And yet, as mini says, here's Wired basically mirroring their commentary, suggesting (as mini notes) that Apple circa 1997 and Microsoft circa 2006 are comparable in meaningful ways.

Which would suggest "tables turning" or some such, were it not for the fact that the market share equasionbetween the companies (within the overlapping component of their core business models) hasn't budged.

Anonymous said...

From MONEY.CNN.COM

Microsoft's cuts Zune's price again - and shudders?

First it was $399. Then it was $299. Now, Microsoft is once more cutting the price tag on its upcoming Zune music player, to $249. That matches the recently discount for a similar 30GB-capacity Apple iPod. At that price, writes JupiterResearch analyst David Gartenberg, there's no way Microsoft is making money, since it won't have the same volume discounts on hard drives and other components Apple enjoys, not to mention the added cost of the Zune's Wi-Fi connection.

Is Microsoft taking a page from the Xbox strategy with Zune? On the surface, yes. But in the videogame business, Sony, Microsoft, and Nintendo take losses on game consoles but make money by charging software developers licensing fees. The more ubiquitous the hardware is, the more money they make from games. In digital media, that business model doesn't work. Apple breaks even or makes a modest profit, at best, on the iTunes Music Store in order to drive profitable iPod sales. Microsoft could easily find itself losing money on Zune hardware and losing money on music sales. All of which should leave shareholders howling for the head of whoever's crunching the numbers in Redmond.


Looks like our loose money to gain market share in in play again

Anonymous said...

Mini said: "Let's get back to empowering the front-line folks with decision making and when they make fantastic decisions shower them with rewards and kudos. I'd like to hear less about the no-doubt Partner-level employees joining Microsoft as strategic acquisitions and how Microsoft internally is aggressively developing talented, entrepreneurially groups and people. Super stars should come from within and be celebrated by the internal and external community."

Blue skies, nothin' but blue skies...from now on!

So, what you're suggesting is that we wrestle the power away from the "good 'ol boys", the "facade managers", the "golden boys/(girl", the "chosen ones", the "frat boys"...and put the power into the hands of compentent, trustworthy managers?

Not so long as the guys at the top promote and condone this kind of current corporate behavior! This all has to come from the top; no amount of "storming the Bastille" is going to work, especially if the fat king has all the $34 billion coin of the realm.

No, one by one, the stockholders and/or public opinion is going to have to run the bastards out of town; tar and feather them. This is no friendly coup; this is war! Gerstner did it to IBM. Who'll do it for MSFT?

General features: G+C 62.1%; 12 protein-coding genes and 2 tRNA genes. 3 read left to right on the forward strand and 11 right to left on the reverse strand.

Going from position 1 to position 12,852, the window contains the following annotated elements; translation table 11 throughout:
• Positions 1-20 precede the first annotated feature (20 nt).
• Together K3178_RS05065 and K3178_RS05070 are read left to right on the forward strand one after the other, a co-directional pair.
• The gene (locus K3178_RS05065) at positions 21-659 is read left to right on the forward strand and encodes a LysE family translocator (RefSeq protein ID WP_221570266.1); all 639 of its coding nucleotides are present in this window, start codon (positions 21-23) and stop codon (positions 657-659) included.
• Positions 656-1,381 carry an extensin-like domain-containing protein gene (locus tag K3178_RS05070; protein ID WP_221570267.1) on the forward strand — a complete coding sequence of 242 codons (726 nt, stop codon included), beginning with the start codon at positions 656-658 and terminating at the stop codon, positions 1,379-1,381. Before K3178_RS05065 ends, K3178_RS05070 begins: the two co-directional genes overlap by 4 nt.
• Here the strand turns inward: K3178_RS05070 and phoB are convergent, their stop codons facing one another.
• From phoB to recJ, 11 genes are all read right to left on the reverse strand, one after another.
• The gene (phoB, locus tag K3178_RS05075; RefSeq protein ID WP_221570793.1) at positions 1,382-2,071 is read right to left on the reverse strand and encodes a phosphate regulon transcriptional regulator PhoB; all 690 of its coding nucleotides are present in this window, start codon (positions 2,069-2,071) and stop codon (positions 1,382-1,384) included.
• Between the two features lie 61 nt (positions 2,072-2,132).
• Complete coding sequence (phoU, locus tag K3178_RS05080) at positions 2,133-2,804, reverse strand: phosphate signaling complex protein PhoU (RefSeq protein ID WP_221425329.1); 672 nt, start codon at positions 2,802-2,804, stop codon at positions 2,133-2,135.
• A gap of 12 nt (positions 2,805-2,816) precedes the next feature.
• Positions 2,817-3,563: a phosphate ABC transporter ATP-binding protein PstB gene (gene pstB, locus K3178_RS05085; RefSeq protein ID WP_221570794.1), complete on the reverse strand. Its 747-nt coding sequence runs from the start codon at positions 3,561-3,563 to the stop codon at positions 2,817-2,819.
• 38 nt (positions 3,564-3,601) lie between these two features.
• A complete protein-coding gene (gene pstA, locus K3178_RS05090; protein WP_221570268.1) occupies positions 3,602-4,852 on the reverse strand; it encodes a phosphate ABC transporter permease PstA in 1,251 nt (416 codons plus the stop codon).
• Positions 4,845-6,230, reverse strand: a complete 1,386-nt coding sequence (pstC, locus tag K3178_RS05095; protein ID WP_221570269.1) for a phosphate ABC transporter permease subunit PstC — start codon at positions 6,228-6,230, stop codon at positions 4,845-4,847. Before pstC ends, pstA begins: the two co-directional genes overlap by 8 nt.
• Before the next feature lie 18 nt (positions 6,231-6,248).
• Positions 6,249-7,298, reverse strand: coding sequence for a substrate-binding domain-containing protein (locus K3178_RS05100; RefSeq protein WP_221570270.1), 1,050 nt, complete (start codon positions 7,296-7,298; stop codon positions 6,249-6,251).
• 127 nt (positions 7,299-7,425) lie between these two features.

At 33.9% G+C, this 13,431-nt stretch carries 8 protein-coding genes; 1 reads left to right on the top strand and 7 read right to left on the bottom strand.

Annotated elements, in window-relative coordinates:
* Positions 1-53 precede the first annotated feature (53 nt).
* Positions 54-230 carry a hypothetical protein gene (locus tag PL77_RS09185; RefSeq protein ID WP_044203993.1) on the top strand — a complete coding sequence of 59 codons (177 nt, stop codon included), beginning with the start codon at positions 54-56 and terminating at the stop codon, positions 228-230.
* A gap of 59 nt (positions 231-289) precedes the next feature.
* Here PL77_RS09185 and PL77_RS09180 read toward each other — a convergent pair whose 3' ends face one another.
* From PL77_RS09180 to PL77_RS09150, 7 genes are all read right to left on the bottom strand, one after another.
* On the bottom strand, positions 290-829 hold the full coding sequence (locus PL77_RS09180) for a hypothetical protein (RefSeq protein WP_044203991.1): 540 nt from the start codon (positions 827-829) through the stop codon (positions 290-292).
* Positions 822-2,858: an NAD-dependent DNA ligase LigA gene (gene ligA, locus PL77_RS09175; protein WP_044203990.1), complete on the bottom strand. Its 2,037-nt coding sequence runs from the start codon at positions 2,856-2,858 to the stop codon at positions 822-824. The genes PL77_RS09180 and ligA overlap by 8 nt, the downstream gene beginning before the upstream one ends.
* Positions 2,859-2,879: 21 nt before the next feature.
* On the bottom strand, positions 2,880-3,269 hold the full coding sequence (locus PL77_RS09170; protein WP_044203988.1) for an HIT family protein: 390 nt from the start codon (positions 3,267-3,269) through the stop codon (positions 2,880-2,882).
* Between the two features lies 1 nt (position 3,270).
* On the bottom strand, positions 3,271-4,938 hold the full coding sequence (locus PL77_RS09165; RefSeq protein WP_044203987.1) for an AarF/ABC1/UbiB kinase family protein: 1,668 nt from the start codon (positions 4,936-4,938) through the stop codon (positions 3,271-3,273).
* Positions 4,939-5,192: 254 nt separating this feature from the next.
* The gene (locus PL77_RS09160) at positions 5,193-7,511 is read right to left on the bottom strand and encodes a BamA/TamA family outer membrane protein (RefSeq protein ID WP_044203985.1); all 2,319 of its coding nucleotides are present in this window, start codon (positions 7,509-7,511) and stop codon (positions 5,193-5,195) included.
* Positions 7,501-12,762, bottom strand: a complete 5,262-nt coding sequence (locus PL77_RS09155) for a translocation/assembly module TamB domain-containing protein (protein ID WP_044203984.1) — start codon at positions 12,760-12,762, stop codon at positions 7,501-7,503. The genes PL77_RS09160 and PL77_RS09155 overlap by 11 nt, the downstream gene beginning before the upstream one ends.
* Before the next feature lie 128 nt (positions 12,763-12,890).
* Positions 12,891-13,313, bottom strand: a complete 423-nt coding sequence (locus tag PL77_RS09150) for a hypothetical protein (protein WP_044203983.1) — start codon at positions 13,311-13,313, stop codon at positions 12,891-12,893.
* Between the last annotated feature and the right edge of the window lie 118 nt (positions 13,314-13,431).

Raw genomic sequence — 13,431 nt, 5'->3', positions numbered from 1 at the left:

But, we must all do our part by continuing to bitch...yes, whine...until we are heard, more and more by the powers that bring about change. 'Tis better to light one candle..

Never say die!

Anonymous said...

I also believe Ozzie is Microsoft's salvation. After a meeting where we were encouraged to express our concerns about various issues, and I, being new to the company, actually believed that such freedom of expression existed, asked why we were stuck using semi-functional tools when various 3rd party tools like FrameMaker and RoboHELP were so much better, I thought I was going to be forced to walk the proverbial plank. The next day I sent an email to Ray Ozzie asking how we could ever become a company of innovation when we can't even mention the names of companies that are doing it right. He agreed with me, and asked for patience. It was a thoughtful and thorough reply to my frustration and I've been an Ozzie fan ever since.

Anonymous said...

...So, what are the groups to work for in the next few years?

It is people that make groups rock. Instead being a lazy doofus trying to reap where you did not sow, go join a group (or stay where you are) and help make that the group to work for.

..What about Xbox/Zune and all the secretive Pegasus/Alexandria/Blah-Blah codenames that are bandied about by the H&E folks?...

There you go about blabbing about what you apparent know isn't for public consumption. Folks like you should be canned. Don't worry, you will get yours.

Anonymous said...

Mini pls yank that post by the open source zealot talking about an acquisition yet to be made. You should not fall for such traps by people with sinister motives.

I am not going to perpetuate the situation by mentioning the company's name

Anonymous said...

To follow up on the previous comment on an Ozzie's fan.

I also think Ozzie is a positive change for Microsoft. I have briefly interacted both with Bill and Ozzie. They are both great. One is greater than the other in one department then the other is greater in another department.

But generally speaking when things are stuck a change is always welcome. There is though one concern I have.